Friday, May 17, 2013

Tree

Driving her son to school, she saw the perfect tree. The perfect tree stood small and twisted upon the center divider. It commanded its cousins, suburbanly spaced along the same divider. It commanded the giant eucalyptuses that lined the old road. It was centerpoint of a universe of weeds and flowers, cars and houses, birds, beetles, clouds, dust, stone, gutters, children, and crumpled paper. She drove over the small lip of the road onto the sidewalk and the dead leaves, parking. Her son asked was something wrong? She opened her door, walked across onto the median, and sat in the dirt, facing the tree.

Her son followed but did not understand. After a while, he walked toward school.

That afternoon, the phone rang in her car. That afternoon, she received a parking ticket. That evening, her husband came and sat with her beneath the tree. He said some words that seemed like gentle pleading. He left, he came back, he fell asleep at her feet while she sat.

Dawn speared through the eucalyptus, painting patches on the perfect tree. The perfect tree had a thousand red elbows. The perfect tree offered the world its berries, its light, its air, its scent of apple, of dust, chocolate, rubber, marjoram, closet floors. Its leaves were a chaos on which it would be impossible to improve. She breathed the oxygen of its photosynthesis. She drew a finger across a branch, leaving an invisible trace of her skin’s oil. Her husband brought breakfast, cancelled her classes, defended her rights against the police. A friend drove her car away.

.... [For the full-length and updated version, please email me.

11 comments:

Anonymous said...

Beautiful, Eric!

Callan S. said...

For a second I thought you were going to say it was the secret reason god was made.

Got that dippy feeling when suddenly the inner circle is made to eclipse and surround the outer circle.

Eric Schwitzgebel said...

@ Thanks, Anon! Trying to figure out if I'm any good at this....

@ Callan: Interesting twist. That would fit with the layering of reality I'm trying to work with among these stories.

Michel Clasquin-Johnson said...

She alone realises what the tree is. what does that make her? If the tree is the centre of the universe, is she its circumference? and, simultaneously, vice-versa?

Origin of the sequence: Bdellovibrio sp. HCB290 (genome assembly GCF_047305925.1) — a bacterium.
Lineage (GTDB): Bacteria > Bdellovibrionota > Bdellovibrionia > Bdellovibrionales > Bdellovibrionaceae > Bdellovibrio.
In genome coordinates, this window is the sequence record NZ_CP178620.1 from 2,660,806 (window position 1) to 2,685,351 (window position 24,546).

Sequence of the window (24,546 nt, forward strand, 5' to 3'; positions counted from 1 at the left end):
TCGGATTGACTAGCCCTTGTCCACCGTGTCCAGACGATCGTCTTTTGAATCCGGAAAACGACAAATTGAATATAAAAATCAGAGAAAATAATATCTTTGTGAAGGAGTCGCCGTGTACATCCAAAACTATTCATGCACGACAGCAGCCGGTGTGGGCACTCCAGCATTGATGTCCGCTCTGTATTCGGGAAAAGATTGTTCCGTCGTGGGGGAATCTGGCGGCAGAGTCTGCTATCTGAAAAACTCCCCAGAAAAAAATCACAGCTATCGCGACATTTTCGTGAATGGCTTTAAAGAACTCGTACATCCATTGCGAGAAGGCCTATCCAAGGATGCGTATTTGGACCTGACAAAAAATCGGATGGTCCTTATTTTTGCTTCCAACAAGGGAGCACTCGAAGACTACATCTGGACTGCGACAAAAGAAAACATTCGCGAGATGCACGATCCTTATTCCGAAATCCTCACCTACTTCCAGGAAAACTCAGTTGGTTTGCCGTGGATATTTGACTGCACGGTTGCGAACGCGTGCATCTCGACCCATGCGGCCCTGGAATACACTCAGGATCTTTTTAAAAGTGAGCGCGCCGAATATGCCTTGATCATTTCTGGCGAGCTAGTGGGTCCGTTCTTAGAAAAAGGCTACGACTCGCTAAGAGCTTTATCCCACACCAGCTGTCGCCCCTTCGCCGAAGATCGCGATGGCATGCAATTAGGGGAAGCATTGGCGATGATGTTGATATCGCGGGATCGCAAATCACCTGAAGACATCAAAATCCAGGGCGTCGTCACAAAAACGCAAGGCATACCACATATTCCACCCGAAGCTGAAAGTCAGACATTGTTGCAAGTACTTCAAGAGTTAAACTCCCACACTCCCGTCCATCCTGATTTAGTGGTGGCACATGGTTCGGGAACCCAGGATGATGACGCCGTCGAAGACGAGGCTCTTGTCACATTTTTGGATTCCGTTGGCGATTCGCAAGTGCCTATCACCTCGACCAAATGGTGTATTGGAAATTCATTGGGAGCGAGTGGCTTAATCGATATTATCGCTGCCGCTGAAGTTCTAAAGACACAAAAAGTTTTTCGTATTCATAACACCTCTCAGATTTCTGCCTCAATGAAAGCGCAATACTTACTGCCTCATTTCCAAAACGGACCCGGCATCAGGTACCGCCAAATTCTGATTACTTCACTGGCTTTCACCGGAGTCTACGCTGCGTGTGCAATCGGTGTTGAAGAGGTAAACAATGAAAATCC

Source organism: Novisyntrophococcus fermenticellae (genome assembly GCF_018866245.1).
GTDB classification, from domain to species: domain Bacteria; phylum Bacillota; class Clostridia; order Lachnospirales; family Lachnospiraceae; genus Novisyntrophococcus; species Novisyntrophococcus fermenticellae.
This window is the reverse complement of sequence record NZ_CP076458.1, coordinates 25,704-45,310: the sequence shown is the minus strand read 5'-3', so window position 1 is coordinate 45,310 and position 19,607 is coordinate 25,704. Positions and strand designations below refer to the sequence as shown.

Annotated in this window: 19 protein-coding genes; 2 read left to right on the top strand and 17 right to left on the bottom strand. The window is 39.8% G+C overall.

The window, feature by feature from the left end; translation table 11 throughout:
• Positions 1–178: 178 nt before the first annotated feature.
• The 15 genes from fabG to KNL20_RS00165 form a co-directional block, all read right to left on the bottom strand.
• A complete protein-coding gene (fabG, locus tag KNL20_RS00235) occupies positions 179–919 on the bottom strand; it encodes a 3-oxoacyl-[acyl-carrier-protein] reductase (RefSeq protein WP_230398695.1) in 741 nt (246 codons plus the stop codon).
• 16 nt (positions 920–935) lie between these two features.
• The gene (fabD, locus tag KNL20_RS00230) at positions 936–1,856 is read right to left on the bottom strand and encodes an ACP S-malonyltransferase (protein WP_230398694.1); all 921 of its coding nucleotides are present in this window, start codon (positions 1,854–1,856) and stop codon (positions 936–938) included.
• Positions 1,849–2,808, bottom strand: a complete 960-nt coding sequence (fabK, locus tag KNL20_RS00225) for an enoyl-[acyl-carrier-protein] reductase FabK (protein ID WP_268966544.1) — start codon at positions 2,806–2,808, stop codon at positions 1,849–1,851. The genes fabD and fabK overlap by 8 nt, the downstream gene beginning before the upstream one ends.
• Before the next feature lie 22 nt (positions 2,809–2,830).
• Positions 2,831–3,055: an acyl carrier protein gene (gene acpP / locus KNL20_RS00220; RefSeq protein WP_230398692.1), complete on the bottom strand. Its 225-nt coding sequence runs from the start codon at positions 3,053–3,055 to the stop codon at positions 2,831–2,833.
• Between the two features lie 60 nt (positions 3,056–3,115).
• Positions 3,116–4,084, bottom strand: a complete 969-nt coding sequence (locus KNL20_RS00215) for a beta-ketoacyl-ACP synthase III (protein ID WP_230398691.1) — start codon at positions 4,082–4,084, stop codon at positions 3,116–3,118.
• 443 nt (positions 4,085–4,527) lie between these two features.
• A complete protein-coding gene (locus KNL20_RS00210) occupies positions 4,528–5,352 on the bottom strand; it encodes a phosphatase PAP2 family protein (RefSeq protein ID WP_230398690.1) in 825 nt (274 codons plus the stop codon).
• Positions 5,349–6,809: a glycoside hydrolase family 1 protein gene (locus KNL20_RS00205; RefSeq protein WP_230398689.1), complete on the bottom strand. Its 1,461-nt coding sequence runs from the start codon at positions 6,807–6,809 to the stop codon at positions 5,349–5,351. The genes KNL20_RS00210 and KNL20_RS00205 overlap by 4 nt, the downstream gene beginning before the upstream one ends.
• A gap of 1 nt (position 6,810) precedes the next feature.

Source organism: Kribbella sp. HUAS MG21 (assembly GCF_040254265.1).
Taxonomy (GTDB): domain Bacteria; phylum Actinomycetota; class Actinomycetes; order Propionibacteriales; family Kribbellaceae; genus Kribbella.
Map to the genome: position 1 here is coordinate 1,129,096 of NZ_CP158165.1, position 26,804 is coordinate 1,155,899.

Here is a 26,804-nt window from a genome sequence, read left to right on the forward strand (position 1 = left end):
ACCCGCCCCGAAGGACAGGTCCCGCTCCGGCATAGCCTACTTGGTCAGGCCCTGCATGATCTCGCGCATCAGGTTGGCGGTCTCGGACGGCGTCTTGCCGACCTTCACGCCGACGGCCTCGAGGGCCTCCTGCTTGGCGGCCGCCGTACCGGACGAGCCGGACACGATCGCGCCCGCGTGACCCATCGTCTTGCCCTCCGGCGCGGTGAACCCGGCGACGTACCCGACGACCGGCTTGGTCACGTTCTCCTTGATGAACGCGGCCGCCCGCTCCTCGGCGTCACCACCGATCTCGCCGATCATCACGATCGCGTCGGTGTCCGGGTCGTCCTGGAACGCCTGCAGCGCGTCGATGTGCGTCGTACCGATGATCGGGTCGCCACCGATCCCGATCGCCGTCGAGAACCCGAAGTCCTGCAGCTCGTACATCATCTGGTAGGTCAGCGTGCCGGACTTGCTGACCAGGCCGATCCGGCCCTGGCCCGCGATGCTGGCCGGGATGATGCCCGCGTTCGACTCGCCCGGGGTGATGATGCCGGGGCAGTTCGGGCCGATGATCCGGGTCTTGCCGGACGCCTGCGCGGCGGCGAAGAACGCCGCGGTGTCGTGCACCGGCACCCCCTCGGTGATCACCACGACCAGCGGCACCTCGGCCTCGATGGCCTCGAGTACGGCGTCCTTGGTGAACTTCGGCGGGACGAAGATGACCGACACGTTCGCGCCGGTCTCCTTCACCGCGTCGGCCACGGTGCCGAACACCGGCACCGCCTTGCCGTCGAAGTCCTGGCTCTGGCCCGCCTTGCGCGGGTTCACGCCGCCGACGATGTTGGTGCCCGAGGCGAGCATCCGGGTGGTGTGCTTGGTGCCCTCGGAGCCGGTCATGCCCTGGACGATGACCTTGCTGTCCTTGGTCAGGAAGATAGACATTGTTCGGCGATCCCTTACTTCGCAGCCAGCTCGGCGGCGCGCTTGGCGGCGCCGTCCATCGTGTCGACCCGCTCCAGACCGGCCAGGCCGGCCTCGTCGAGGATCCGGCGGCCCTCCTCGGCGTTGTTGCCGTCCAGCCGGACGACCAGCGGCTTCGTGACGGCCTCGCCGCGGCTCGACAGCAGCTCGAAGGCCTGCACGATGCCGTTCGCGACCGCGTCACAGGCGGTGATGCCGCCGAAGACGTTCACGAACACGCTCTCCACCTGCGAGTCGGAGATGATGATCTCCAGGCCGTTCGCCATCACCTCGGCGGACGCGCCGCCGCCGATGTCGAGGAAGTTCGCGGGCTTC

How does the tree perceive her? does it worship her as much as she worships it?

Eric Schwitzgebel said...

Michel: I want to leave those questions open in the story as it stands. But my thought is maybe to have another story that hints toward this one, in which the world has a creator whose aim for the universe is fulfilled by the perfect tree and a lone observer for it.

Juan said...

This has a Humean vibe to it. Is part of the point that anyone can care deeply about anything, where anything is ultimately pointless but at the same point anything can have a point? Even if we take the tack of seeing this as the supreme achievement of a god,as was said above, the question still remains as to why god would choose something so incongrous as the object of creation.

So could this be a sort of aesthetic anti-realism? Or perhaps it does reveal an objective standard of beauty, which is nevertheless alien to conventional folk sensibilities.

Burythe Nuts said...

That was lovely. This stuff should make one think and be open to interpretation.
And so it is.
I like it.

Anonymous said...

Le Guin's The Direction of the Road

Eric Schwitzgebel said...

Thanks for all the encouraging comments, folks!

@ Juan: Yes -- those are exactly the questions I am struggling with. I don't mean to resolve them with this piece, just invite the reader also to reflect on them.

@ Burthye: Yes, thanks!

@ Anon: I have enjoyed the Le Guin I've read in the past, but I've never read that one. I'll check it out. Thanks for the tip!

Juan said...

@Eric: Thanks for the response. Another question: where do you lean on the issue vis a vis the objectivity of aesthetic and/or moral values? I remember you writing a long time ago on a blog post that you were leaning towards some kind of realism. Is that still true? I'm not asking for a detailed philosophical argument either way, just want to know where your intuition lies nowadays, if anywhere.

Eric Schwitzgebel said...

Juan: I do still lean toward some version of realism -- but a pretty weak or deflationary realism. I continue to struggle with the issue, not quite sure where exactly to settle.